New month, new money?
Just as month ends have a reputation for bringing weaker grain prices, as funds sell to raise cash to pay redemptions, month beginnings are seen as often bringing in fresh money, supporting prices.
But any such effect had as yet to make itself felt in early deals, when a range of markets seemed to be struggling.
Shares, for instance, opened 0.5% lower in London, while Brent crude was down 0.9%, back below $52 a barrel.
For commodities, the decline meant extending the dismal performance of July, when they reached their lowest prices in six years (or a lot more), depending on which index you follow.
One big problem for many markets remained China, with fresh negative data in terms of a Caixin/Markit purchasing managers’ index which showed China’s manufacturing sector contracting last month by more than previously thought, a decline due largely to weakness in new orders.
The index was revised lower to 47.8, below the 50.0 level which indicates neutral dynamics, and the sharpest pace of contraction since August 2012.
“Data signalled that both domestic and foreign demand had softened in the latest survey period, as highlighted by new export work also falling in July after a slight pick-up in June,” Caixin said.
Shanghai shares, having fallen 14% last month, dropped a further 1.1% on Monday.
And weakness was felt on many Chinese commodity markets too, with rubber for January settling down 1.0% at 12,570 yuan a tonne in Shanghai, while Zhengzhou sugar for January dropped 0.9% to 5,277 yuan a tonne.
Dalian palm oil dropped 1.5% to 4,700 yuan a tonne.
‘Ease dryness concerns’
Nor for grain investors was there any sign of a serious weather threat emerging, with MDA saying that the Midwest forecast remained “unchanged” from Friday’s, improved, outlook.
“Slightly below normal temperatures and showers this week will maintain favourable conditions for [Midwest] corn/soybeans this week,” MDA said.
Meanwhile in the western Prairies, where a lack of rainfall has been an issue, “expected showers in the will ease dryness concerns”.
Showers will also ease dryness worries in the North China Plains, a major corn and soybean growing area, besides too in Western Australia, Australia’s top wheat-growing state.
‘Lamenting poor demand’
One area where weather does remain a concern is in the south eastern US, where MDA noted that “drier weather in the Delta will stress soybean growth”, while the dryness is proving an issue for cotton too.
“Mostly hot and dry weather conditions are expected to persist over most US cotton producing regions over the near-term,” said Louis Rose at the Rose Report. based in Tennessee.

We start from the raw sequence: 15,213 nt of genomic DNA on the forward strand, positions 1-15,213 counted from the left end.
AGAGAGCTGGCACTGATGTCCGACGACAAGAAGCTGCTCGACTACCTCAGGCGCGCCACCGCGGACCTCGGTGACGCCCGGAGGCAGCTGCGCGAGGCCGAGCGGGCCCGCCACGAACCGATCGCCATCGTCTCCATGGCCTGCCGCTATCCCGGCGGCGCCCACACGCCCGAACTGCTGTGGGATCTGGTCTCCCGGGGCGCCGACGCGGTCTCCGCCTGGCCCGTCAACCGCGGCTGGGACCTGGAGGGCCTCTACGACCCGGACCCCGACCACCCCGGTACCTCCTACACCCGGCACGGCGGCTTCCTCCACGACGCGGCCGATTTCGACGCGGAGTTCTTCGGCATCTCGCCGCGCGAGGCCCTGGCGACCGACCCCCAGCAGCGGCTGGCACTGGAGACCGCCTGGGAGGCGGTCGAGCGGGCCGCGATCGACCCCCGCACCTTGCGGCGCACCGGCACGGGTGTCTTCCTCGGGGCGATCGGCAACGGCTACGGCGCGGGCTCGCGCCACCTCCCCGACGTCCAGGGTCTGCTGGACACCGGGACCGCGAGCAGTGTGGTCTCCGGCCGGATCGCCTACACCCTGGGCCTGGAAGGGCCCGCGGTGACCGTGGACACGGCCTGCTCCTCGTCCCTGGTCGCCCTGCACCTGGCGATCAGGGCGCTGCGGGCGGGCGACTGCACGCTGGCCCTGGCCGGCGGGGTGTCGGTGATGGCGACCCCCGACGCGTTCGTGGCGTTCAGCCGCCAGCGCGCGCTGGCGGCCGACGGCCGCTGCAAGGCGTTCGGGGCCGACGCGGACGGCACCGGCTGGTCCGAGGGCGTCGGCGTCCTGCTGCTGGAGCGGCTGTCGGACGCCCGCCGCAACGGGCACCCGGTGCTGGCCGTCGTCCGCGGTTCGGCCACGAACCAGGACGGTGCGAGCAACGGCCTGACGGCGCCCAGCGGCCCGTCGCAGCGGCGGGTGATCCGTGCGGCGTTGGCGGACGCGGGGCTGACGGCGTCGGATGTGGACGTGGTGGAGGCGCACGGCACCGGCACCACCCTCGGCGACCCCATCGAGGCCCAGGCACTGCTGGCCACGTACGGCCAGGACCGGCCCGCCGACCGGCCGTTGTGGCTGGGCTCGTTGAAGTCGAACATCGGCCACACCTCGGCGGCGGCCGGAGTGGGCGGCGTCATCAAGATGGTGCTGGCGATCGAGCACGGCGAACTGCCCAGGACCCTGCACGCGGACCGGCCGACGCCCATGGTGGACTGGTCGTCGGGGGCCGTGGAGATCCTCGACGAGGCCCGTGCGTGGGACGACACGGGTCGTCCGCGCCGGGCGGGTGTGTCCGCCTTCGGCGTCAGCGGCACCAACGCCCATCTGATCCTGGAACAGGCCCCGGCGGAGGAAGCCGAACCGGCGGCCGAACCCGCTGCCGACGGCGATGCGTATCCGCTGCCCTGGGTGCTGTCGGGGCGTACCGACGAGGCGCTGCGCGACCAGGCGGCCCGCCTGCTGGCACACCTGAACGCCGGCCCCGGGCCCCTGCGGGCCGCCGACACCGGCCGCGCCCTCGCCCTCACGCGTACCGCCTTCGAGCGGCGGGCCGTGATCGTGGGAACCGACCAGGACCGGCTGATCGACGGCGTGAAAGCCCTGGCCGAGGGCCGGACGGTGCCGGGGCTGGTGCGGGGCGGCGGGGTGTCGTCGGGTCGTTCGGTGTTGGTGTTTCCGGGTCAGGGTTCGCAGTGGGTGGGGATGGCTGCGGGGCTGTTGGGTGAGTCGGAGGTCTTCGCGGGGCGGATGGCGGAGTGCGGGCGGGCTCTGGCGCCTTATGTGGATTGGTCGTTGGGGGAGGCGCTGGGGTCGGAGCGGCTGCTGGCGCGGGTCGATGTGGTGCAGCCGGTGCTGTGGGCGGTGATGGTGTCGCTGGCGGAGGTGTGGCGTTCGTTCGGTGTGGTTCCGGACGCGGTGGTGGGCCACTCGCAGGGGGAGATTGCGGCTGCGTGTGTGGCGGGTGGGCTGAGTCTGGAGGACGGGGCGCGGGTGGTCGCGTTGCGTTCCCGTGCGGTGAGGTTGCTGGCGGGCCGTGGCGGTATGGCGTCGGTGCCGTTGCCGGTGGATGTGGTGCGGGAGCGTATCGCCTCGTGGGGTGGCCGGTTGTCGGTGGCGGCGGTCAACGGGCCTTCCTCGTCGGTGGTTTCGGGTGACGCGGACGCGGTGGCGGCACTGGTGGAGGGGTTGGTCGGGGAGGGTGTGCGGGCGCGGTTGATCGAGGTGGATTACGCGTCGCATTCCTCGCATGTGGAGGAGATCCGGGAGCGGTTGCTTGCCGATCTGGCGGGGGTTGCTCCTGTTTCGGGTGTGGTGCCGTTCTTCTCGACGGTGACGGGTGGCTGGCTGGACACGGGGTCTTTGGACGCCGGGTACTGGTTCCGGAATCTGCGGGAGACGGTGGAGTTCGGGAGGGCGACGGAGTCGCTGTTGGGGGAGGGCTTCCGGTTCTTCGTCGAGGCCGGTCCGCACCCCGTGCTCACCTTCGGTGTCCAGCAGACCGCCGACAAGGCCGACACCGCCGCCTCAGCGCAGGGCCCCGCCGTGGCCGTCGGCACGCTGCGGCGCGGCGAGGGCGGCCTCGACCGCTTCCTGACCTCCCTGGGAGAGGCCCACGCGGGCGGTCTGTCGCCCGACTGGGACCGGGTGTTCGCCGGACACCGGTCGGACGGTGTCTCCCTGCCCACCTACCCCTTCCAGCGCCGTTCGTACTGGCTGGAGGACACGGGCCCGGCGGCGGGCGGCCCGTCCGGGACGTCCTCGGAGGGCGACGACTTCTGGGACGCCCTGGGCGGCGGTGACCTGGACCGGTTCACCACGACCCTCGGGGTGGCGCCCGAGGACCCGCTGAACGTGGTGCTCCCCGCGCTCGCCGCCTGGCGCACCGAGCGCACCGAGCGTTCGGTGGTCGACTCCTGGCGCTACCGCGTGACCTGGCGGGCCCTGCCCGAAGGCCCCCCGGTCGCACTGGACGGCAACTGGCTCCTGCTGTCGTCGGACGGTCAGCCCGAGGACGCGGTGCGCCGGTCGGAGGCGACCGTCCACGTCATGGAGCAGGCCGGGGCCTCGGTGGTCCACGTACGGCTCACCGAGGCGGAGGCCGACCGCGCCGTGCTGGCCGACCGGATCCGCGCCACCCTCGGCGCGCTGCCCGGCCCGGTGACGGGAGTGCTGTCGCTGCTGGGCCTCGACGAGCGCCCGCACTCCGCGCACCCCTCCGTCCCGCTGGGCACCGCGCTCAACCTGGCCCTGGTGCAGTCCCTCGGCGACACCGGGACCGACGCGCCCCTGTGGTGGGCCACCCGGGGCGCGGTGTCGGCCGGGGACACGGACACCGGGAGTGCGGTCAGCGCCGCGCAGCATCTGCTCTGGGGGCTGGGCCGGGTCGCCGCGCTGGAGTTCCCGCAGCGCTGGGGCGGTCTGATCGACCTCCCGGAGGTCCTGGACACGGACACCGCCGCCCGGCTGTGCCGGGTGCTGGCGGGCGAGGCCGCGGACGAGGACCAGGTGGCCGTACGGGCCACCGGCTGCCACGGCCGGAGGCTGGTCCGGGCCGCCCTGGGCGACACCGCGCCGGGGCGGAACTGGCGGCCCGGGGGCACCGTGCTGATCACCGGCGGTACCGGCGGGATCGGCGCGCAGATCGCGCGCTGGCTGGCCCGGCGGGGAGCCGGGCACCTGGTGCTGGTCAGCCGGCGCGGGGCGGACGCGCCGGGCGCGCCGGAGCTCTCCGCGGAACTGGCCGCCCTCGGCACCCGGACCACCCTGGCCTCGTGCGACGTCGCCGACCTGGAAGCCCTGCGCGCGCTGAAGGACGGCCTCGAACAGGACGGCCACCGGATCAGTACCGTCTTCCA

However, he noted that at the weekend “some precipitation is occurring across Texas and Oklahoma production areas”, Texas being the top US cotton-growing state.
And outside the US, Mr Rose also flagged that mills in China, the top cotton consuming country, “continue to lament poor demand for yarn and textile for both domestic consumption and for export.
Meanwhile in India, the biggest cotton producer, “increased monsoon rainfall continues to boost the nation’s production prospects”.
Cotton for December eased 0.5% to 63.87 cents a pound in New York as of 09:30 UK time (03:30 Chicago time).
‘Heatwave looks likely’
In Europe, dryness “will continue to stress” autumn-harvested crops such as corn “across central and southern areas”, MDA said.
And WxRisk.com said that a “European/ Ukraine heatwave looks likely” in both six-to-10-day and 11-to-15 day outlooks.
However, while an issue for corn, it is not so for winter wheat, which is drying off nicely amid the harvest.
In France, Agritel noted that “harvest is progressing quickly and could end by the end of the week”.
In Chicago, wheat futures fell by 0.9% to $4.94 ¾ a bushel for September delivery.
US corn imports?
Fellow grain corn fared even worse, falling by 1.3% to $3.66 ¼ a bushel for September delivery, and by 1.4% to $3.76 a bushel for the best-traded December lot.
There are some ideas that data later from the US Department of Agriculture could show a further, counter-seasonal improvement in the condition rating for the US corn crop, although the consensus appears to be for an unchanged figure in “good” or “excellent” terms.
On the demand side, while CHS flagged “talk that South Korea has purchased more corn for October/November/December delivery, there is also talk that some South American corn has been sold in to the south eastern US for fall delivery as well”.
Meanwhile, soybeans for August dropped 0.5% to $9.76 a bushel, while the best-traded November lot fell by 1.0% to $9.31 a bushel, earlier hitting a one-month low of $9.30 a bushel.
The oilseeds complex at least had some bullish news in a downgrade by Strategie Grains of 380,000 tonnes to 21.4m tonnes in its forecast for the EU rapeseed harvest, the world’s biggest.
Still, even though rapeseed is an oil-heavy (rather than meal-heavy) oilseed, in Kuala Lumpur, palm oil made a particularly weak start to August, falling by 1.8% to 2,082 ringgit a tonne for October.
Earlier, the contract fell to a three-month low, for a benchmark contract, of 2,079 ringgit a tonne.
The decline was attributed to the drop on the Dalian, with China a major palm oil importer.
Furthermore, there was continued disappointment over Malaysian palm export data from cargo surveyors for July, with SGS putting estimating a decline of 9.2% month on month, and Intertek putting the drop at 6.4%.
(Source – http://www.agrimoney.com/marketreport/am-markets-ag-futures-extend-poor-performance-into-august—3244.html)